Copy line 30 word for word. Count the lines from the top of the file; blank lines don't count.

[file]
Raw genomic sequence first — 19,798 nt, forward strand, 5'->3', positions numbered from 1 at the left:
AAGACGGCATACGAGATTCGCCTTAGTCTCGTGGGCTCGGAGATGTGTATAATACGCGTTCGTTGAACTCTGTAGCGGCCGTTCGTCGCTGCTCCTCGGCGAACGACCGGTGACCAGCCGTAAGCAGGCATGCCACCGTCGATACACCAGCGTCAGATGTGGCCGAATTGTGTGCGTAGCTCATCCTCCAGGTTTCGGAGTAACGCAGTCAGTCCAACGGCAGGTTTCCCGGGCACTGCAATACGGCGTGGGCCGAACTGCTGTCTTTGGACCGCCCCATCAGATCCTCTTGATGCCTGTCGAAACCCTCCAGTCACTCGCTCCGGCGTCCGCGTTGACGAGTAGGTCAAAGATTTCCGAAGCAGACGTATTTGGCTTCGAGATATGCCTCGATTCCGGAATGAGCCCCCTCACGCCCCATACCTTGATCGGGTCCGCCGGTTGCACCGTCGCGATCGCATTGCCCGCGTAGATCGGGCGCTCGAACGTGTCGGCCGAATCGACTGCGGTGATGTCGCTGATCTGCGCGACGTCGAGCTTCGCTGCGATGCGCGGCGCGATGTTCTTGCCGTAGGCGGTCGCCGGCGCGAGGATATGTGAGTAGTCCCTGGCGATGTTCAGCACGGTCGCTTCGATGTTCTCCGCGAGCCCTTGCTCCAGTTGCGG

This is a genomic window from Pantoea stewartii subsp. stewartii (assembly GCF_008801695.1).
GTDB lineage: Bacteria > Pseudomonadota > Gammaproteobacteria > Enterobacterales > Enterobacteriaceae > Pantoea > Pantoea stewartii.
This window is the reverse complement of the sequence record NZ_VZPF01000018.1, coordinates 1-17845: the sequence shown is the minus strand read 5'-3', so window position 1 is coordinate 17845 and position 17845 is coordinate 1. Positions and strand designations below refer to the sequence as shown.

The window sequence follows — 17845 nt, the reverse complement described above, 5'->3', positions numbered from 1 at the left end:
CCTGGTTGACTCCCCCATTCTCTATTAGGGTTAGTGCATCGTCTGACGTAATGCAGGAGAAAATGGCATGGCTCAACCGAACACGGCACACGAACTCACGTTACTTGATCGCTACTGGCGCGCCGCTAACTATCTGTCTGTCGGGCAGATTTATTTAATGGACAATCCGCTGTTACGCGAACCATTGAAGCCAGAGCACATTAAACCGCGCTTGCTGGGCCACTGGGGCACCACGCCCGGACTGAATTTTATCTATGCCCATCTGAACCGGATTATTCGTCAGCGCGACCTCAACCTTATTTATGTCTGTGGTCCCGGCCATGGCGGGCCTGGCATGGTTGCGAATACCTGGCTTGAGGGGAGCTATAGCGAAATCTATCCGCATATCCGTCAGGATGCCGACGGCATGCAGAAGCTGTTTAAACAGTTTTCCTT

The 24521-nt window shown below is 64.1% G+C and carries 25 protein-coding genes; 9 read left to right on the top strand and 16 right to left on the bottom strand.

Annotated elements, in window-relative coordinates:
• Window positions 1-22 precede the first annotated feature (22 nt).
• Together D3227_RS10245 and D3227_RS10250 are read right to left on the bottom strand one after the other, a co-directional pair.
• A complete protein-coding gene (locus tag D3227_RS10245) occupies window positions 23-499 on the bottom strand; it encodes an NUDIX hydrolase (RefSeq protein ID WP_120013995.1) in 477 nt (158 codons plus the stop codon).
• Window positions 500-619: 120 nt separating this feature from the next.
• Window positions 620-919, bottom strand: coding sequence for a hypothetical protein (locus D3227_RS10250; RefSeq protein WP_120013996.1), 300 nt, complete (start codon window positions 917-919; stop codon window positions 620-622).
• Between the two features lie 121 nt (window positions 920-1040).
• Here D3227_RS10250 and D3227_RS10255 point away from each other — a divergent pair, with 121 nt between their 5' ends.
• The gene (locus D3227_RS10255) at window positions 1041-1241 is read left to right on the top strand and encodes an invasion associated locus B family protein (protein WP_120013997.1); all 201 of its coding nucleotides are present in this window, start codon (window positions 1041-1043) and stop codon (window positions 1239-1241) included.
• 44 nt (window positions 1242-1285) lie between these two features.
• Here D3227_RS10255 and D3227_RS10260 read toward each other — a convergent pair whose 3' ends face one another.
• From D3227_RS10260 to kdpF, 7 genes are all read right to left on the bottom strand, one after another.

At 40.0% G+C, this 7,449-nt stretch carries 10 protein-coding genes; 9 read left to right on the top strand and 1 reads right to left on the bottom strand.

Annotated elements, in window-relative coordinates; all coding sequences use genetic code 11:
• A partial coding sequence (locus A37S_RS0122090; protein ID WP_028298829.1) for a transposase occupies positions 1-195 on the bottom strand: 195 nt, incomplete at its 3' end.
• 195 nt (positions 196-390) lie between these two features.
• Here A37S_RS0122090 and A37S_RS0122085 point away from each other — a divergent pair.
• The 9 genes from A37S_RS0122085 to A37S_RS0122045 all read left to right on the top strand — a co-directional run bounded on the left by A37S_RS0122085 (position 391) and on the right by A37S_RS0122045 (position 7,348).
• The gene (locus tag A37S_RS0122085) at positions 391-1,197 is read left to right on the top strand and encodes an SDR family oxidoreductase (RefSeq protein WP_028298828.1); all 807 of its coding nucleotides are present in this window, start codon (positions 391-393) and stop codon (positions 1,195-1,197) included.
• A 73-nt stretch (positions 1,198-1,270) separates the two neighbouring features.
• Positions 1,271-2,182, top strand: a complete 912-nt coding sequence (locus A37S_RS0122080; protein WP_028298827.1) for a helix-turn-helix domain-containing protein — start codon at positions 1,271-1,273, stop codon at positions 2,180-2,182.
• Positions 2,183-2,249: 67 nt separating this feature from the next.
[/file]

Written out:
• Positions 2,183-2,249: 67 nt separating this feature from the next.